Is Genesis Really a New Beginning for Rule 68 Offers of Judgment in FLSA Matters?

By | Employment Law Post | July 22, 2013

When the Supreme Court recently decided Genesis Healthcare Corp. v. Symczyk, 11-1059 (U.S. Apr. 16, 2013) employment attorneys across the country immediately jumped to the conclusion that they had the Court’s stamp of approval to use Rule 68 offers of judgment to foreclose individual and collective actions under the Fair Labor Standards Act (“FLSA”).

The Undeniable Fact of a Pro-Big-Business Supreme Court

Three years ago, Professor Richard Epstein of the University of Chicago was peddling falsehoods and misconceptions about malpractice law that wouldn’t pass a 1L Torts class. Via Walter Olson, I see he’s back with a piece titled, “The Myth of a Pro-Business SCOTUS,” claiming “Commentators inaccurately condemn the five conservative justices as corporate shills.”

The Worst Supreme Court Cases of 2013 for Consumers, Employees, and Patients

Back in January 2012, I posted a short item titled, Supreme Court Sets The Tone For 2012 Term: Might Makes Right, in which I recounted how the Supreme Court had begun the 2011-2012 term with two opinions that were great if you own a prison management company or fake credit repair company, but not so great if you were injured by a private prison’s malfeasance or defrauded by a consumer credit company.

Supreme Court Rules That FLSA Collective Actions Are Distinct from Rule 23 Class Actions, but Fails to Resolve Circuit Split On Effect of Unaccepted Offers of Judgment

On April 16, 2013, the U.S. Supreme Court ruled in Genesis Healthcare Corp. v. Symczyk, that a plaintiff-employee’s Fair Labor Standards Act (“FLSA”) collective action could not proceed because her claims were moot after the defendant offered the plaintiff, per Federal Rule of Civil Procedure 68, full relief for her individual claims.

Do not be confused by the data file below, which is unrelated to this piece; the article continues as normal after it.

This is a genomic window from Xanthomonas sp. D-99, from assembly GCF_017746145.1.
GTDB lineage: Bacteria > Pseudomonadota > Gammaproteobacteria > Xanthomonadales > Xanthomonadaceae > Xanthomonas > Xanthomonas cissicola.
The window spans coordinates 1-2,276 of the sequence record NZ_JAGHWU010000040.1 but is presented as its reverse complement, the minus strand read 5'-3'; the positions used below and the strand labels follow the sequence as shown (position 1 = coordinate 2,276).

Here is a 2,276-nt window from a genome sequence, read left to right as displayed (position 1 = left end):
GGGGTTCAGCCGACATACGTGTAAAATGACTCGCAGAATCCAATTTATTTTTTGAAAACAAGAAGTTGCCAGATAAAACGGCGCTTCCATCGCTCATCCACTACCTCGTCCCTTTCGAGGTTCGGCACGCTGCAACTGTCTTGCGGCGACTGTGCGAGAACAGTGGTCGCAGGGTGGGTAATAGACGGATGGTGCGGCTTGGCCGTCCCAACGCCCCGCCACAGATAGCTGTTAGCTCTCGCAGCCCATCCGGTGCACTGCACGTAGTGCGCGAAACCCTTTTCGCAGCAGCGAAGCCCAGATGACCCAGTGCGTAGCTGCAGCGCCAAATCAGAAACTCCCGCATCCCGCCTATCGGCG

U.S. Supreme Court OKs "Strategic" Settlement Offers in FLSA Cases

U.S. Supreme Court OKs "Strategic" Settlement Offers in FLSA Cases

In Genesis Healthcare Corp. v. Symczyk, just decided on April 16, 2013, the U.S. Supreme Court held that, in a Fair Labor Standards Act (“FLSA”) case, an early settlement offer to an employee which moots his or her individual FLSA claim will preclude the employee from continuing with a larger collective action on behalf of other employees.

Supreme Court Holds Employer’s Settlement Offer Can "Short Circuit" FLSA Lawsuit

Supreme Court Holds Employer’s Settlement Offer Can "Short Circuit" FLSA Lawsuit

In Genesis HealthCare Corp. v. Symczyk, No. 11-1059 (April 16, 2013), the U.S. Supreme Court ruled that an employee could not continue pursuing her Fair Labor Standards Act (“FLSA”) collective action after her employer made an “offer of judgment” (a type of settlement offer) that would pay her entire claim.